Expectations on international corporate tax transparency
30 January 2017
Letter to the Ministry of Finance, 30 January 2017.
Translated from Norwegian
Norges Bank’s submissions to the Ministry of Finance are translated from Norwegian to English. The official Norwegian version shall apply if there are discrepancies in meaning.
We refer to the Ministry’s letter of 29 June 2016 following up the Storting’s consideration of Report to the Storting No. 23 (2015-2016) on the Management of the Government Pension Fund Global in 2015. The Ministry raises a number of matters in its letter, including the Storting’s resolution to “request the government to ask Norges Bank to consider developing an expectations document on tax for the companies the fund is invested in”.
Referring to the Standing Committee on Finance and Economic Affairs’ Recommendation No. 326 S (2015-2016), the Ministry writes: “The Standing Committee also mentions the hearing on the Report to the Storting on 29 April 2016 where the Minister of Finance spoke about secrecy jurisdictions and various issues relating to the GPFG. The Minister argued that transparency and good reporting build trust, counteract secrecy and support fair taxation, and noted that these are issues that Norges Bank is already addressing in its ownership work.” The Ministry also refers to the Standing Committee stating in its recommendation that “greater requirements for transparency and disclosure from the GPFG’s investee companies on revenue streams and tax matters could counter the effect of the secrecy offered by these jurisdictions. Clear expectations from financial investors such as the GPFG could counter the use of secrecy jurisdictions to conceal unlawful activities such as corruption, money laundering and tax evasion, and so contribute to more effective and legitimate markets. The Standing Committee believes that it will be important to have more knowledge of the different sides of tax matters at and around the companies Norges Bank invests in.”
Norges Bank concurs with the importance of transparency and good reporting for building trust, counteracting the consequences of secrecy and supporting fair taxation across jurisdictions. As a long-term global investor, Norges Bank aims to promote standards and practices that contribute to fair competition and are long-term sustainable. Norges Bank would draw attention to the instruments at the government’s disposal for achieving goals for the taxation of multinational companies in the form of international cooperation and national implementation of international initiatives. Steps are currently being taken by a number of international organisations, and between countries, to strengthen international rules on the taxation of multinationals. One aim of these programmes is to address the challenges presented by a lack of transparency.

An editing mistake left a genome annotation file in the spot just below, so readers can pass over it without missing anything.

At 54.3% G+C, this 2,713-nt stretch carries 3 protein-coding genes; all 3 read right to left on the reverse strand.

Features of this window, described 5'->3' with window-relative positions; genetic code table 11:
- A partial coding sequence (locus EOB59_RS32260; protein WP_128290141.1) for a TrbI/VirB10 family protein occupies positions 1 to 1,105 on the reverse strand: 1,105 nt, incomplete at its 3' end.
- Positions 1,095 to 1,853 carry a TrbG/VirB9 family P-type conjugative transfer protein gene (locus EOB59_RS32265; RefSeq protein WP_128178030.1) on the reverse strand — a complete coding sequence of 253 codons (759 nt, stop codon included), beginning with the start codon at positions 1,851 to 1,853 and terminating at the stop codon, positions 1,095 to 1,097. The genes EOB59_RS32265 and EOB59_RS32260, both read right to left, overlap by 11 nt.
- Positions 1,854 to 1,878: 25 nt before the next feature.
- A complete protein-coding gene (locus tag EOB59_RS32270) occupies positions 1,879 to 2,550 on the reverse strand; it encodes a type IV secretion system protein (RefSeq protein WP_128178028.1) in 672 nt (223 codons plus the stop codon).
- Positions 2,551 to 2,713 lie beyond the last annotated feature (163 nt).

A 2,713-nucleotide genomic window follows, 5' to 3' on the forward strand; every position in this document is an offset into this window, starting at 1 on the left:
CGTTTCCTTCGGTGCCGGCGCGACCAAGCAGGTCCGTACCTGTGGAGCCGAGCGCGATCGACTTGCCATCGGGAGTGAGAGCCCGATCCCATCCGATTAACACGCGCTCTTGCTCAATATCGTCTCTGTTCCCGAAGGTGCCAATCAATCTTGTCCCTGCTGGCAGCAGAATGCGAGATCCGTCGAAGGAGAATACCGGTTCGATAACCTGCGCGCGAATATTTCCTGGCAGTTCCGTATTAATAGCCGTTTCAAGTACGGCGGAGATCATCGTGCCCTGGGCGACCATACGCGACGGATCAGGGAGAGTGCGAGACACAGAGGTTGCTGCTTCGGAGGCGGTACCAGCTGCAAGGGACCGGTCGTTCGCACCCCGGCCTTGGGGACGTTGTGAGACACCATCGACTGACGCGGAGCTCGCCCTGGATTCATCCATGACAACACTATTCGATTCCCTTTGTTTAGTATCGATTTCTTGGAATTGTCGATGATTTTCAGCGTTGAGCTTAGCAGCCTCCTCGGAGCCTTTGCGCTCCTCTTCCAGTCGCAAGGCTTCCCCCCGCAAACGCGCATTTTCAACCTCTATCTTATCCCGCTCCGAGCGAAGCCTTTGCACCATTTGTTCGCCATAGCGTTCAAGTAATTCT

International work on coordination to avoid erosion of tax bases deserves support from an investor perspective. In time, Norges Bank assumes that national implementation of the likes of the OECD’s Base Erosion and Profit Shifting Package will create a more predictable and consistent international framework for corporate taxation. This work will contribute to a more level playing field and make the creation of complex tax structures less attractive. It is further expected to reduce the use of secrecy jurisdictions and the potential negative consequences thereof. Greater transparency can also make it easier for investors to assess companies’ strategy and any risks associated with international taxation.
The issue of companies’ transparency on taxation and international capital flows is closely related to the development of international standards and frameworks, including for investors. Norges Bank is currently working on an expectations document on international corporate tax transparency. These expectations are based on a broad investor perspective, including the respective roles of authorities, company boards and investors, the development of international regulation, and leading practices. We would stress that tax levels and the enforcement of tax legislation are a matter for the authorities rather than investors. Nor can investors closely monitor the tax strategies that companies adopt. Investors may, however, have a role to play in promoting good international standards and transparency at multinationals, so contributing to legitimate and well-functioning markets.
The starting point for our interaction with companies is the board’s responsibilities and role as set out in, for example, the G20/OECD Principles of Corporate Governance. Our ongoing analysis and development work includes obtaining input from relevant experts, industry and other stakeholders.
Norges Bank plans to publish its expectations document on international corporate tax transparency during the first quarter of 2017.
Øystein Olsen Yngve Slyngstad